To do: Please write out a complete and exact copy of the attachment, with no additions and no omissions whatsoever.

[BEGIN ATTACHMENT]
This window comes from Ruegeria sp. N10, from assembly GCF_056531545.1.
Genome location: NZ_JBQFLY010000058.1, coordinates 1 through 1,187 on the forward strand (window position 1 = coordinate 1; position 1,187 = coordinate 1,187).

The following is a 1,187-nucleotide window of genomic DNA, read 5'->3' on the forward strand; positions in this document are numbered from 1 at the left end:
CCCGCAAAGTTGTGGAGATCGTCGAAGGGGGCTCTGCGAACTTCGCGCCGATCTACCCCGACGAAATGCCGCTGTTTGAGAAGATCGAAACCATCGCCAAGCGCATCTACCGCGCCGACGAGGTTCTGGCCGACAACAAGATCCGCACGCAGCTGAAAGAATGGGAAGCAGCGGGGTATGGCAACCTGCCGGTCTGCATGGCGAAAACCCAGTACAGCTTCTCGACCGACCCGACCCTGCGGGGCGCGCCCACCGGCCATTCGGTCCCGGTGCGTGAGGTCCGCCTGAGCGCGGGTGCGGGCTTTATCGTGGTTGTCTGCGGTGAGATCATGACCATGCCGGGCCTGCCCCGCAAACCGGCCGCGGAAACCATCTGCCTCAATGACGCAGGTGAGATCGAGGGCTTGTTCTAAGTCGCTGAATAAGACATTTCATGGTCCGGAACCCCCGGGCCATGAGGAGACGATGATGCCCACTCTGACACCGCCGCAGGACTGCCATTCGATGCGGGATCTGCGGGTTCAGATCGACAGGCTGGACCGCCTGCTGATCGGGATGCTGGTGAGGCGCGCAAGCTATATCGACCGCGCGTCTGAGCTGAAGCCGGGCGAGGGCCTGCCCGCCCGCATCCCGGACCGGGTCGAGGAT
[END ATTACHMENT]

This window comes from Ruegeria sp. N10, from assembly GCF_056531545.1.
Genome location: NZ_JBQFLY010000058.1, coordinates 1 through 1,187 on the forward strand (window position 1 = coordinate 1; position 1,187 = coordinate 1,187).

The following is a 1,187-nucleotide window of genomic DNA, read 5'->3' on the forward strand; positions in this document are numbered from 1 at the left end:
CCCGCAAAGTTGTGGAGATCGTCGAAGGGGGCTCTGCGAACTTCGCGCCGATCTACCCCGACGAAATGCCGCTGTTTGAGAAGATCGAAACCATCGCCAAGCGCATCTACCGCGCCGACGAGGTTCTGGCCGACAACAAGATCCGCACGCAGCTGAAAGAATGGGAAGCAGCGGGGTATGGCAACCTGCCGGTCTGCATGGCGAAAACCCAGTACAGCTTCTCGACCGACCCGACCCTGCGGGGCGCGCCCACCGGCCATTCGGTCCCGGTGCGTGAGGTCCGCCTGAGCGCGGGTGCGGGCTTTATCGTGGTTGTCTGCGGTGAGATCATGACCATGCCGGGCCTGCCCCGCAAACCGGCCGCGGAAACCATCTGCCTCAATGACGCAGGTGAGATCGAGGGCTTGTTCTAAGTCGCTGAATAAGACATTTCATGGTCCGGAACCCCCGGGCCATGAGGAGACGATGATGCCCACTCTGACACCGCCGCAGGACTGCCATTCGATGCGGGATCTGCGGGTTCAGATCGACAGGCTGGACCGCCTGCTGATCGGGATGCTGGTGAGGCGCGCAAGCTATATCGACCGCGCGTCTGAGCTGAAGCCGGGCGAGGGCCTGCCCGCCCGCATCCCGGACCGGGTCGAGGAT